All Season Tours

Indonesia Flag

HomeAsia / IndonesiaAbout IndonesiaIndonesia ToursContact Us


For Indonesia's rural, agriculturally based population, land is the most important commodity in the country. It's the single greatest source of litigation, poverty, and injustice in Indonesia, particularly where it's scarcest--on overpopulated Java. The government painfully wresting land from peasants has become a fact of life in the rapid industrialization process of the past 10 years.


The Desa
Three of five Indonesians work the soil. The desa is the entire productive community of a small village. In a Western sense, the desa is an authoritarian, undemocratic system, a sort of oriental kibbutz. Houses are loosely scattered around vegetable plots and fruit trees, with narrow pathways winding in every direction. Sometimes there are also community meeting places, barns, and fishponds. The desa is often surrounded by rice fields, hedges, and bamboo groves, with forests beyond. People work hard all day, then return home to pray, sing, dance, smoke, gossip, watch wayang or TV, sleep, then rise at 0400 to labor again in the fields.



Controlling every activity in the desa is a council of elected villagers. The headman is called the kepala desa. An ancient cooperative system, gotong royong, in which everyone lends a hand, parcels out land, supervises community seed beds, grows crops, and manages irrigation and rice storage. There are two systems of cultivation used in Indonesia, ladang and sawah.

Ladang means shifting or swidden cultivation, a method characterized by prodigious human labor using uncomplicated, preindustrial implements. It's estimated as many as a third of all Indonesians still work ladang. The practice can be very complex; basically, it's an imitation of nature itself. Unirrigated, arable land is prepared by burning the jungle just before the start of the rains; the farmer clears the land and fertilizes and weeds the soil at the same time. Then comes planting of a wide variety of quick-growing, predominantly staple food crops such as rice, corn, yams, taro, or the starchy palm-like sago. Cultivators plant in rows, working usually uphill over fallen trees and rough ground. Men poke holes with sharpened sticks, while women follow behind dropping in unhusked seeds, a few per hole.

Ladang is usually practiced in the nonvolcanic, less fertile soil of the Outer Islands, and the soil soon becomes exhausted. The plot is then abandoned. At least 10 years is needed for the jungle to overgrow the cultivated plot and replenish the soil. The ladang farmer can then return and cultivate the plot for another two years, repeating the cycle. If the cycle is abbreviated and the forest denied the time to take root again, tenacious alang-alang grass colonizes the cleared forest area and depletes the soil of nourishment, leading to the so-called "Green Deserts" of Indonesia. Farmers can return alang-alang fields to cultivation only with much hard work.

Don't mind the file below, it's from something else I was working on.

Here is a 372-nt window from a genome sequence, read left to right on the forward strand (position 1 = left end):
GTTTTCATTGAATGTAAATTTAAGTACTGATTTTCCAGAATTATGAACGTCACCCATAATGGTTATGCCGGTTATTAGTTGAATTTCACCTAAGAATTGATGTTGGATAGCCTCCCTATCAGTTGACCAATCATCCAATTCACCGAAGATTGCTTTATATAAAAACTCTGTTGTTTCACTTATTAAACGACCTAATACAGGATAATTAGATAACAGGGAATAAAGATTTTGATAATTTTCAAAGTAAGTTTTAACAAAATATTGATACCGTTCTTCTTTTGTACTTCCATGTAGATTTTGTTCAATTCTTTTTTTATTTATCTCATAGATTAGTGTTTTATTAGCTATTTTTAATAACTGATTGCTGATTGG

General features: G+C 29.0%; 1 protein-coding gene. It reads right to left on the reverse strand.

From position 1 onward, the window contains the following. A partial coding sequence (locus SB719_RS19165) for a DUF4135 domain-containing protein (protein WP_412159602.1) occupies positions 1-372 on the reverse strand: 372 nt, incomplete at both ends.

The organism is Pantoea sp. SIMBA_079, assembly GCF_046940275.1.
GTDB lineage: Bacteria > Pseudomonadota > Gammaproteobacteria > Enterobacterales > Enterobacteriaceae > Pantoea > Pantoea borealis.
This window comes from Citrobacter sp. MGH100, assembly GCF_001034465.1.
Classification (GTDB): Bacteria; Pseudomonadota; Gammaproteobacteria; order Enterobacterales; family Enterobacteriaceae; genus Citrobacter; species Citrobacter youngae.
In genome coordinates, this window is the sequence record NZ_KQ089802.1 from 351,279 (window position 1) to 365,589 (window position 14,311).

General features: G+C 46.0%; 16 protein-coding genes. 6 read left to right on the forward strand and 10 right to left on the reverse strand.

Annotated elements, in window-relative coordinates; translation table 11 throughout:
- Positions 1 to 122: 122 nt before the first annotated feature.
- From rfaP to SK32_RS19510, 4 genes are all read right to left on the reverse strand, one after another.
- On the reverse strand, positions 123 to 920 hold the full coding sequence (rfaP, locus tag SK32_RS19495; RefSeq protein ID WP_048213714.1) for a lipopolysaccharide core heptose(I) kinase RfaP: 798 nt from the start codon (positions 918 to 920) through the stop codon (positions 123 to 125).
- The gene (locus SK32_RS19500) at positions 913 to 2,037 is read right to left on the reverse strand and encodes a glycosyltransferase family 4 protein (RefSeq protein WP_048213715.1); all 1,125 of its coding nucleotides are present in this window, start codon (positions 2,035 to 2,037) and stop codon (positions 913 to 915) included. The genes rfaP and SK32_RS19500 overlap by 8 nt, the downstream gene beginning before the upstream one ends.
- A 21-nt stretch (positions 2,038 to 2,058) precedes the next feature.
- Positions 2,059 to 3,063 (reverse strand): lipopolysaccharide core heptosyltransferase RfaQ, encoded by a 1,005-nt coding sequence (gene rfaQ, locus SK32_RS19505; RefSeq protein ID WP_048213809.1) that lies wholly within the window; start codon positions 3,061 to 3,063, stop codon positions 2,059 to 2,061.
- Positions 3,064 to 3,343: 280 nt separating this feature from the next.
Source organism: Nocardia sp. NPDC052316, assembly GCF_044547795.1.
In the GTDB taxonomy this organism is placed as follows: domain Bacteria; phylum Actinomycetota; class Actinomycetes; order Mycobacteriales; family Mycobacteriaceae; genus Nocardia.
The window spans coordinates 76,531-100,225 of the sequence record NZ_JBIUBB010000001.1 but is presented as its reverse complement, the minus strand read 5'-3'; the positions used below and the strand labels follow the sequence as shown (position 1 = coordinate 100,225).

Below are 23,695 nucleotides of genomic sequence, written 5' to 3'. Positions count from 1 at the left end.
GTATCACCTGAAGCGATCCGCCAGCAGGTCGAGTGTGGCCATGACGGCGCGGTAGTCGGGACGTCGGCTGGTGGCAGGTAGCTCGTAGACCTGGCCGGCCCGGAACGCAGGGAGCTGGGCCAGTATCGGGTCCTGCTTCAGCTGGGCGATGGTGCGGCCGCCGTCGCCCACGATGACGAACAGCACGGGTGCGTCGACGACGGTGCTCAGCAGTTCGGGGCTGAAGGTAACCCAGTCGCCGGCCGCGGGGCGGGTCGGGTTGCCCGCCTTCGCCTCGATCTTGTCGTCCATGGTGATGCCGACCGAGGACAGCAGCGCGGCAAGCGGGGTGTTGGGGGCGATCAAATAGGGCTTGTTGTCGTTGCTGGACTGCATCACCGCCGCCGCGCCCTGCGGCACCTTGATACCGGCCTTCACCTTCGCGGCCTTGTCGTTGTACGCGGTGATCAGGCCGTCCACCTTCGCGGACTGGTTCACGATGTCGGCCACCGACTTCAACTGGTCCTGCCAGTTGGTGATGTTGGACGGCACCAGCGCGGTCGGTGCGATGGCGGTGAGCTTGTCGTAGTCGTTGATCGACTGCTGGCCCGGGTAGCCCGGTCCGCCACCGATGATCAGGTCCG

The ladang system requires roughly 10 times the area needed for wet-rice growing. In most parts of the world this slash-and-burn farming means a nomadic existence, but in Indonesia ladang farmers live in permanent villages. Ladang usually fosters somewhat archaic clans or genealogical communities, like those found on Flores, Sulawesi, and Timor. Because of the pressure of population and the introduction of improved agricultural methods, ladang is giving way all over Indonesia to the more intensive wet-rice cultivation, called sawah.

Sawah, a type of wet-rice cultivation, is a spectacular form of agriculture which often looks like a soft green stairway climbing into the sky. Although it can be utilized up to 1,600 meters above sea level, sawah is commonly found in the monsoon areas of the low-lying plains, where the water supply is more plentiful and regular. Because such complicated irrigation systems and the people to maintain them traditionally required a despot as manager, sawah cultivation has encouraged Indonesia's history of strong agrarian communities supporting an aristocratic hierarchy.

Technically very intricate and delicate to manage, this system of complex waterworks is more productive than ladang, able to support some of the world's greatest rural population densities. Nowhere has sawah succeeded like on Java and Bali, because nowhere is there so little land available to accommodate such high birthrates. Two or even three crops a year are sometimes planted, and sawah has the capacity to produce undiminished yields year after year.

During the wet season, the land is planted with rice; during the dry the same fields are often planted with corn and cassava. Backbreaking planting, weeding, plowing, and harvesting are all done by hand, workers elbow- and knee-deep in mud, using iron and wood tools. Plows are pulled by kerbau (water buffalo), except on smaller fields close to the edges of terraces. In the southeastern islands, kerbau are driven over the fields, turning them into a slushy mire; in effect, the animal acts as the plow. Today gasoline-powered rototillers are appearing on the more prosperous islands of Java and Bali.


Many animist rites persist from the old days, when people were bound by strong religious ties to their communal land. When rice is planted on Java or Bali, a small plaited figure of a fertility goddess is placed under an umbrella and incense burned in her honor to insure good crops the following season. This rice goddess, Dewi Sri, is believed to literally dwell in the rice stalks. At harvest time the stalks must be cut in a certain way so as not to offend her. Using wood-mounted, razor-like handblades concealed in their palms, women deftly cut only three to four stalks at a time so Dewi Sri will not be frightened.